In a 49-46 straight party-line vote Wednesday, the Senate narrowly confirmed Biden administration nominee Sandra Thompson to a five-year term as director of Fannie Mae and Freddie Mac’s federal regulator, the Federal Housing Finance Agency.
All 46 votes against Thompson — who has more than three decades of experience as a banking and mortgage regulator, and has served as the FHFA’s acting director since June — were cast by Republicans. Sen. Mike Rounds of South Dakota was the only Republican to join two independents and 46 Democrats in confirming Thompson.
At her confirmation hearing before the Senate Banking Committee in January, ranking Republican Sen. Pat Toomey of Pennsylvania said he was concerned that the Biden administration was seeking to use Fannie and Freddie “to take on more risk for taxpayers and expand affirmative action into housing.”
Thompson’s nomination was “a referendum on the administration’s radical housing policy,” rather than Thompson’s experience, Toomey said in his opening statement at the hearing.
The Senate Banking Committee’s chairman, Ohio Democrat Sen. Sherrod Brown, noted that Thompson was endorsed by more than two dozen consumer advocates, civil rights organizations and housing advocates.
Brown said that while serving as FHFA’s acting director, Thompson had directed Fannie and Freddie to come up with stronger plans to preserve affordable housing and increased the focus on fair housing at the government-sponsored entities (GSEs).
“I can think of no other nominee as qualified to work to make homes more available and affordable for families throughout the country while strengthening the financial standing of the GSEs,” Brown said in his opening statement.
Thompson’s confirmation by the full Senate was welcomed by housing industry groups including the National Association of Realtors, the Mortgage Bankers Association and the National Association of Home Builders.
Since her appointment as acting director last summer, Thompson “has repeatedly demonstrated leadership, expertise, and a strong commitment to sound risk management principles while safely expanding access to mortgage credit and creating equitable and sustainable housing solutions for homeowners and renters,” MBA President and CEO Bob Broeksmit said in a statement.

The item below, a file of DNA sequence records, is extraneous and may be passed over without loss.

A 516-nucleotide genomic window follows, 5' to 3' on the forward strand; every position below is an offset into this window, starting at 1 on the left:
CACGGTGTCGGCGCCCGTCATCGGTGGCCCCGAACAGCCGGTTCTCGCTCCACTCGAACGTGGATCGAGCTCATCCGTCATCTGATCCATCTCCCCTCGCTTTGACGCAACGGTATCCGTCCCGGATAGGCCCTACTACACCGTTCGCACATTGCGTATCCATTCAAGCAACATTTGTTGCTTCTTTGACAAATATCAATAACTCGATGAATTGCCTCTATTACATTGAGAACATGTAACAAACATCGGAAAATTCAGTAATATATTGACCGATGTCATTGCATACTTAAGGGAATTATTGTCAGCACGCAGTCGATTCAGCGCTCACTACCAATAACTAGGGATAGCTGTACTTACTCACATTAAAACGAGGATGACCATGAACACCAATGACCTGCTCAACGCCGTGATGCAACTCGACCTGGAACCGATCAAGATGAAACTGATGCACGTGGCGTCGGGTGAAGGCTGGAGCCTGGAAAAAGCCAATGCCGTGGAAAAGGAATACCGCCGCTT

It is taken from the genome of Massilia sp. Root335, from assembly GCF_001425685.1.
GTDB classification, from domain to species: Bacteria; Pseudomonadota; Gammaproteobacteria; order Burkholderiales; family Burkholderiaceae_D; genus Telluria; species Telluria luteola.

Fannie Mae and Freddie Mac, which provide a financial backstop for investors who fund most U.S. mortgages, were placed in government conservatorship in 2008 as potential losses from the subprime mortgage meltdown mounted. Although the mortgage giants have repaid a $191 billion taxpayer bailout and returned to profitability, the debate over their future continues.
While some Republicans want to release the companies from government conservancy and reprivatize them, the National Association of Realtors and other real estate industry groups have advocated that the government continue to play some kind of role in mortgage markets. NAR, for example, has proposed replacing Fannie and Freddie with a new private entity that’s regulated like a public utility.
Thompson’s confirmation hearing showed that there’s bipartisan support for ending Fannie and Freddie’s conservatorship, Center for Responsible Lending President Mike Calhoun said at a Brookings forum in March.
Calhoun and former bond trader Lewis Ranieri favor releasing Fannie and Freddie from conservatorship to operate like regulated utilities, with the government potentially selling off its $100 billion ownership stake to fund affordable housing and promote homeownership, “with a particular focus in addressing the persistent racial homeownership gap,” Brookings Senior Fellow Aaron Klein wrote in a summary of the forum.
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